Under the PWDLTMP, seed potato production in Category A fields is prohibited until the field has met all of the requirements for release from specified restrictions. This process would take a minimum of 27 years in PEI and is based on an ongoing series of assessments (soil testing, greenhouse bioassays, and field inspection activities). This process permits future seed production in previously infested fields.

Allowing the eventual production of seed potatoes in fields that were infested with PW (Category A) poses a significant risk, considering the pest can remain dormant for more than 40 years, and in the event that a low-level PW population was not detected during the assessment processes for lifting of specific restrictions. This would allow the highest-risk pathway (seed potato production) to occur in the highest-risk fields (Category A).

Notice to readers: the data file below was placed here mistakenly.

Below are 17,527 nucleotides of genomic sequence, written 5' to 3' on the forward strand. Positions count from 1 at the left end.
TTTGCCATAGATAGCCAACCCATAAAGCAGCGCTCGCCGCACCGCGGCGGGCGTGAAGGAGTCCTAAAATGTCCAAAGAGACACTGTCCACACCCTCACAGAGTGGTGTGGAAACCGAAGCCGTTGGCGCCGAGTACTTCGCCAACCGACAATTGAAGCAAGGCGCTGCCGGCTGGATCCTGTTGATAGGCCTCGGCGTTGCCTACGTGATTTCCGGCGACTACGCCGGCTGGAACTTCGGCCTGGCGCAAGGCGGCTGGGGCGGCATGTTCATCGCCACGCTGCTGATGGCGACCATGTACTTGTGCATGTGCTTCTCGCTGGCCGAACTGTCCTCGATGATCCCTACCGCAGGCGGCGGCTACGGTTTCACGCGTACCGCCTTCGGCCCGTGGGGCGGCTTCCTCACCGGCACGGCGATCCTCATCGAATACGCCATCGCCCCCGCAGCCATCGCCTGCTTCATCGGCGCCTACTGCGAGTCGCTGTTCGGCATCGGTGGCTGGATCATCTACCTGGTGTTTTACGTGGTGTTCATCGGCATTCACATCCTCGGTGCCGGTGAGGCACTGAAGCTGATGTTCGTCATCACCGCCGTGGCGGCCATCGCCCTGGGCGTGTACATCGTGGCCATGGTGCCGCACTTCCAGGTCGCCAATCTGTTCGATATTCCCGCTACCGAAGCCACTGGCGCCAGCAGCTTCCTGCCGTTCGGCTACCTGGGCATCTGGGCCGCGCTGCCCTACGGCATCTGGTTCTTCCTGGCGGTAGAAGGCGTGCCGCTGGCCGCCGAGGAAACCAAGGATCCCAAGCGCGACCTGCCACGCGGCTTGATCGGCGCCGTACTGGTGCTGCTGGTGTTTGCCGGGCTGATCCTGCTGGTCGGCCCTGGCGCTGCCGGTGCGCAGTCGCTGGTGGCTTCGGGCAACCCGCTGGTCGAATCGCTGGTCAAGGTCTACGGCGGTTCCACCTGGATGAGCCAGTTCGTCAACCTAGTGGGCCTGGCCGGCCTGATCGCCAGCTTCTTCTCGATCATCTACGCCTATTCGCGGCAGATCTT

The approach in the PWDLTMP is not consistent with the Canada-United States guidelines on the management of the potato cyst nematodes (PCN), a similarly long-lived soil borne quarantine pest of potatoes. Under these guidelines, the planting of seed potatoes in previously infested fields is prohibited indefinitely.  Similarly, the planting of host crops is prohibited indefinitely to mitigate risks associated with potato rot nematode in Canada.

Therefore maintaining the current approach is not being considered as an option.

Alternative option – Seed potato production prohibited indefinitely in Category A fields

Following release of all other restrictions referenced in the PWDLTMP, a prohibition on the production of seed potatoes would remain in place indefinitely for Category A fields.

Pros
Cons

Risk management proposal

Seed potato production prohibited indefinitely. See risk management proposals section below.

Field category B

Analysis of current program